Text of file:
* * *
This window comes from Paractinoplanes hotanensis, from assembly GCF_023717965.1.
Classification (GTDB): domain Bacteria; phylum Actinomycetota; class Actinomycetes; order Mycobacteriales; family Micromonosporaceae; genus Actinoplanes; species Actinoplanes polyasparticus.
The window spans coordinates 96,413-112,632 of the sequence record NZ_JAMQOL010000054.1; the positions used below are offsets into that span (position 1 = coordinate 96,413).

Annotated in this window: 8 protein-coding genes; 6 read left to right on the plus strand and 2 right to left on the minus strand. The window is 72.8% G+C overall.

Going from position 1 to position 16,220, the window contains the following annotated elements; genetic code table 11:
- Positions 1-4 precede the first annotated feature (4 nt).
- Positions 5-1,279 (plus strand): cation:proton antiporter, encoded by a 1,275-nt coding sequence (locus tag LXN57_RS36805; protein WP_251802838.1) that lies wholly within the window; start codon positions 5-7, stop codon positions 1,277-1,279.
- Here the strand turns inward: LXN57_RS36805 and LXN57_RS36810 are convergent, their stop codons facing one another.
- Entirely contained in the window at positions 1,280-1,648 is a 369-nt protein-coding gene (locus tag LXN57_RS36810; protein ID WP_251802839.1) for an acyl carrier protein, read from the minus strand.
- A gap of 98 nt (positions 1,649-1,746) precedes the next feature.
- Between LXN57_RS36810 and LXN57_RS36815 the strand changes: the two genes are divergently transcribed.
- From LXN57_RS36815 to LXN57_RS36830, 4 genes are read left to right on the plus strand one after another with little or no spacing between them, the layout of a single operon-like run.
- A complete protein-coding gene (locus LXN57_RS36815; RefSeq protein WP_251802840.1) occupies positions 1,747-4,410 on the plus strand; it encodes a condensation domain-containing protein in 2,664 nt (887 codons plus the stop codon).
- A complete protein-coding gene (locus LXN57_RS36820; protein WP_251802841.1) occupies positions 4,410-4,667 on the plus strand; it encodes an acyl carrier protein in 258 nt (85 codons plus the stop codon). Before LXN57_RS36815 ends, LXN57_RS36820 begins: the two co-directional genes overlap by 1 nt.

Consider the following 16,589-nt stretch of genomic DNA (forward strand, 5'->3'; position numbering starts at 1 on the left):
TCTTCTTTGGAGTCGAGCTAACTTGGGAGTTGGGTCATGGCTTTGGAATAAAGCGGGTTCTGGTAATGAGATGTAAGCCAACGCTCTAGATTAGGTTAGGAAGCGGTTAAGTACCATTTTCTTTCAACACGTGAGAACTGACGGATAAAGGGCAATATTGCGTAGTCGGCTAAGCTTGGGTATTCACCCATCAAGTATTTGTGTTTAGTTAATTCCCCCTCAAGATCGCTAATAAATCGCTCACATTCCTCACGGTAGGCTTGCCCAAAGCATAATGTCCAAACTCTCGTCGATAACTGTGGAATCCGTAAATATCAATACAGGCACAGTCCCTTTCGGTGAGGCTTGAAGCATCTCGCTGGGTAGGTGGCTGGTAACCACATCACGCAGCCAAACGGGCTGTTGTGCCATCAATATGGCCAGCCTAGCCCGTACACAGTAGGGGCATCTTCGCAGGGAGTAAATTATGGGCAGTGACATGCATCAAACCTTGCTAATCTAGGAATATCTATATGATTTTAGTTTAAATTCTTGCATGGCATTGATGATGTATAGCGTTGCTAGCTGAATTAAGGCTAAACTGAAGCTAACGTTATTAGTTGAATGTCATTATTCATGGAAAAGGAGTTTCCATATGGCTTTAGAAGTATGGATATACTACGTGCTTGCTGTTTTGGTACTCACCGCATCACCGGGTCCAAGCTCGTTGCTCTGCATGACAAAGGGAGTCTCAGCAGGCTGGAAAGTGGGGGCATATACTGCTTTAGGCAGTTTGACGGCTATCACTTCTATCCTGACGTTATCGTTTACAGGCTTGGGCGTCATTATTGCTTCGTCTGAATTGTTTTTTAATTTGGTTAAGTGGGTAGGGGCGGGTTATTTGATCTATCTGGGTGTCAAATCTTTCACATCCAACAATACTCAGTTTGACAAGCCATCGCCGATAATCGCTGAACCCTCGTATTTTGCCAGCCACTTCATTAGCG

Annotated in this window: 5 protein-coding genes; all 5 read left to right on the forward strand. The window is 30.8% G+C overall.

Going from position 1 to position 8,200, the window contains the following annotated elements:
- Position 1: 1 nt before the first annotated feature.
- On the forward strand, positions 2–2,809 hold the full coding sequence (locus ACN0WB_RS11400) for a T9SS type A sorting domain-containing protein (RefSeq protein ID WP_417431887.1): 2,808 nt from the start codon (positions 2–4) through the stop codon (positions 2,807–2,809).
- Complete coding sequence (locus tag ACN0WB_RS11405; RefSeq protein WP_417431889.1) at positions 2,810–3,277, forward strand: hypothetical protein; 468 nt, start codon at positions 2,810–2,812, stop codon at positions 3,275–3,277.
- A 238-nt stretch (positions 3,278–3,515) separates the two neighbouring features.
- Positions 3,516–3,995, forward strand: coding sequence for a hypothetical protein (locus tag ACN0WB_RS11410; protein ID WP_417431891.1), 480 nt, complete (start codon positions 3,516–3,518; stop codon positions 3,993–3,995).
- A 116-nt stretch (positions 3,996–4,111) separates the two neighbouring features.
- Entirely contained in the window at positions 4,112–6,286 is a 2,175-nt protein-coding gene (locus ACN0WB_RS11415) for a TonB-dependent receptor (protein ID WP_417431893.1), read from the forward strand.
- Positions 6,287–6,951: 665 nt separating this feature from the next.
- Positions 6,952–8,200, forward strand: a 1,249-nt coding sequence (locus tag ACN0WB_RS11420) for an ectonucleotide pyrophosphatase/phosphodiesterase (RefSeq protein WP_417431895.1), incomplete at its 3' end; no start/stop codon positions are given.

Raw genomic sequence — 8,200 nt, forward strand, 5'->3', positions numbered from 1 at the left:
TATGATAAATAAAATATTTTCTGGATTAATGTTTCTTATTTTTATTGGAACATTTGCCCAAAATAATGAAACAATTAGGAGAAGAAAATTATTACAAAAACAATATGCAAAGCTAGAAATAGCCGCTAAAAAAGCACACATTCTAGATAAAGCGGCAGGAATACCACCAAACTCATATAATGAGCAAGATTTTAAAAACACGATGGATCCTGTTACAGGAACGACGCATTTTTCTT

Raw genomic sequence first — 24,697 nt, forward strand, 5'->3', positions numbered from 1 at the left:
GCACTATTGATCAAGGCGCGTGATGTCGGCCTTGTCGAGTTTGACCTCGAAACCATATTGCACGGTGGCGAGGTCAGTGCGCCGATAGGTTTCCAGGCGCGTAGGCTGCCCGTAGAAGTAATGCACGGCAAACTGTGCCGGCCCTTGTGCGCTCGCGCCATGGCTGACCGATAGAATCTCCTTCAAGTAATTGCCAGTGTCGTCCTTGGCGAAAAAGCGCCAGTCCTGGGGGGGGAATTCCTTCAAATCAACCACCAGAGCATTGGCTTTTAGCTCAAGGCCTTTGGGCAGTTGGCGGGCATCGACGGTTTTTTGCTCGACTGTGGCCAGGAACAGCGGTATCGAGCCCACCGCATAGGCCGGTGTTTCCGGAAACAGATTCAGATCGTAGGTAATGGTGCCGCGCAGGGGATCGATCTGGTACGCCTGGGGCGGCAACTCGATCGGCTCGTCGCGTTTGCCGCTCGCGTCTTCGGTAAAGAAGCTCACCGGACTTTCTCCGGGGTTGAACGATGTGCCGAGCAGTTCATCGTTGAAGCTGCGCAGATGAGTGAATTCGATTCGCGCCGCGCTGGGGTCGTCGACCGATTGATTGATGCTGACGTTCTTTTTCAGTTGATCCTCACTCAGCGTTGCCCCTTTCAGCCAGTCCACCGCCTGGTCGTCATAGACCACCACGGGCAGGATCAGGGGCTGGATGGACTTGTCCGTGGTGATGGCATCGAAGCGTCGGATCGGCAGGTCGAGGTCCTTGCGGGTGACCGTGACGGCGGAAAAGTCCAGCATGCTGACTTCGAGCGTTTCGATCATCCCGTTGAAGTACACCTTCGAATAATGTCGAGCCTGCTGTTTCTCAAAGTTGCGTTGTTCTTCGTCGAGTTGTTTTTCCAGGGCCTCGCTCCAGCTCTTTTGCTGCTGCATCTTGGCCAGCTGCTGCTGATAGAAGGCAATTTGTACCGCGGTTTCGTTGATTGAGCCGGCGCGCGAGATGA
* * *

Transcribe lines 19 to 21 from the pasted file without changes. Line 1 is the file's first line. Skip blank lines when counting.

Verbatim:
- Position 1: 1 nt before the first annotated feature.
- On the forward strand, positions 2–2,809 hold the full coding sequence (locus ACN0WB_RS11400) for a T9SS type A sorting domain-containing protein (RefSeq protein ID WP_417431887.1): 2,808 nt from the start codon (positions 2–4) through the stop codon (positions 2,807–2,809).
- Complete coding sequence (locus tag ACN0WB_RS11405; RefSeq protein WP_417431889.1) at positions 2,810–3,277, forward strand: hypothetical protein; 468 nt, start codon at positions 2,810–2,812, stop codon at positions 3,275–3,277.